Turner’s exploration of Tivoli included a large number of landscape sketches drawn from the valley to the north. He was particularly attracted by the spectacle of the town’s ancient ruins perched above the steep, wooded gorge and streaming waterfalls. This study depicts the view looking west from the road which skirts the end of the valley. The spur of land on the left represents the point where part of the River Aniene flowed from an underground passage and emerged in cascades (cascatelli or cascatelle) down the slopes. Silhouetted along the brow of the hill above is the campanile of the Cathedral (Duomo) of San Lorenzo and a medieval watch-tower which stands near the Piazza dell’Olmo (present-day Piazza Domenico Tani). In the distance, the river meanders through the flat plain of the Campagna, and just visible on the far horizon is the dome of St Peter’s in Rome. Unlike the watercolour or tonal studies on grey watercolour wash elsewhere in this sketchbook, Turner’s focus here is the accurate mapping of Tivoli’s topography with no indication of naturalistic or atmospheric effects.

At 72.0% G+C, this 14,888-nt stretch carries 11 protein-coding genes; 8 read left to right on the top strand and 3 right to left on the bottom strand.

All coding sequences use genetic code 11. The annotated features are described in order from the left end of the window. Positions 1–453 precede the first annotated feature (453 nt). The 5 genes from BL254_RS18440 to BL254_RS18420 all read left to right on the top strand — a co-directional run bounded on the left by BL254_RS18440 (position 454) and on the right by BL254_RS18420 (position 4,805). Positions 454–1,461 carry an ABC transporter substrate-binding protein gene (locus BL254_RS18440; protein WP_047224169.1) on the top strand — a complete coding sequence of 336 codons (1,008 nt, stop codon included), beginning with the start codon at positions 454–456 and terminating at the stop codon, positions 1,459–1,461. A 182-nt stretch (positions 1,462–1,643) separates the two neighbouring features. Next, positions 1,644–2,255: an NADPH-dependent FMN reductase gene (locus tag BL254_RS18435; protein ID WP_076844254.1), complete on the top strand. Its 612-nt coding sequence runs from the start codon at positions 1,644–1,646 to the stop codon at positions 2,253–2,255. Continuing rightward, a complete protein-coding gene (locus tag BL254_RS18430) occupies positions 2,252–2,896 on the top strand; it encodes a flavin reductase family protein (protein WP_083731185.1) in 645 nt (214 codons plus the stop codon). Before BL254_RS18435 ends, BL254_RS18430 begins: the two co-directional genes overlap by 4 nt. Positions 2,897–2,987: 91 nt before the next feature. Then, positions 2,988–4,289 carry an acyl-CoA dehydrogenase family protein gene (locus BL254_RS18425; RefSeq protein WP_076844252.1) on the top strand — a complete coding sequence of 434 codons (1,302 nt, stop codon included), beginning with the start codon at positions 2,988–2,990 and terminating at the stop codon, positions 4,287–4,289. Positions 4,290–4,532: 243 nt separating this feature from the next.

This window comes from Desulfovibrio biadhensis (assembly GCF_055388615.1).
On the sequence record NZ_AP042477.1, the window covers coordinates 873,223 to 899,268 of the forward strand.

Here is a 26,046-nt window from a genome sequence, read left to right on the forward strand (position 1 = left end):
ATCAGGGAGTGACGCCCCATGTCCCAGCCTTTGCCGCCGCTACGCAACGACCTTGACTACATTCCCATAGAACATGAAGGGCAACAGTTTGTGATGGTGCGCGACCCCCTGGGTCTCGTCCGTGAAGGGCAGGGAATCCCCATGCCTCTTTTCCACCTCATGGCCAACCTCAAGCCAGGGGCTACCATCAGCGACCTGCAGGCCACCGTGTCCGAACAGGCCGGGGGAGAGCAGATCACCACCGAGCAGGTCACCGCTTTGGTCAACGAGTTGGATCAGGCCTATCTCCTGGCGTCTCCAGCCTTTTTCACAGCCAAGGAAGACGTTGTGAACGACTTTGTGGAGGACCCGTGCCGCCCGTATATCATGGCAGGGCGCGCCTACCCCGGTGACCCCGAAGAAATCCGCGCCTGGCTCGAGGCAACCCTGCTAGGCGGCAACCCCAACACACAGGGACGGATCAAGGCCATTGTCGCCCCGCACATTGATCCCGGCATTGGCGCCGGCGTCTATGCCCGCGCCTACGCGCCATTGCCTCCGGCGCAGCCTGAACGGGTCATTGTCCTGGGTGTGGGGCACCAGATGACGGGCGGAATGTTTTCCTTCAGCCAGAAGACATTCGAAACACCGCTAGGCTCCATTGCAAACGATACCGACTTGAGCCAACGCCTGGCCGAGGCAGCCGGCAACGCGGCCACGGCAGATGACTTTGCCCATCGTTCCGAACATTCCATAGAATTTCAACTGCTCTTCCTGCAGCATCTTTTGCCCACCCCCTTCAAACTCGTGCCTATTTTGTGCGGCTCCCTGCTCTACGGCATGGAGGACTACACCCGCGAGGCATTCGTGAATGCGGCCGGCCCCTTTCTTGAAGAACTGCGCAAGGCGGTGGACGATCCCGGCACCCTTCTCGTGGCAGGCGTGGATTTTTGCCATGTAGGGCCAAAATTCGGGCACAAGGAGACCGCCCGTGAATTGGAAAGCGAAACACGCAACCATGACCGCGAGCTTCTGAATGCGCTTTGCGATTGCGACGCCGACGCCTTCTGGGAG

Compositional precedents for the view include John ‘Warwick’ Smith (1749–1831), Villa of Mecenas, an engraved plate from the publication Select Views in Italy, which Turner copied in the Italian Guide Book sketchbook (see Tate D13966; Turner Bequest CLXXII19), and a drawing by James Hakewill (1778–1843), Villa of Maecenas and Cascatelle. Tivoli 1816 (British School at Rome Library), engraved for Hakewill’s Picturesque Tour of Italy, published in 1819.1 Similar sketches by Turner can be seen in the Tivoli and Rome sketchbook (Tate D15013; Turner Bequest CLXXIX), and in the Tivoli sketchbook (Tate D15469 Turner Bequest CLXXXIII 3).
Tony Cubberley and Luke Herrmann, Twilight of the Grand Tour: A Catalogue of the drawings by James Hakewill in the British School at Rome Library, Rome 1992, no.5.3, p.226, reproduced.
Blank except for traces of watercolour; stamped in black ‘CLXXXVII 29’ and Turner Bequest monogram bottom left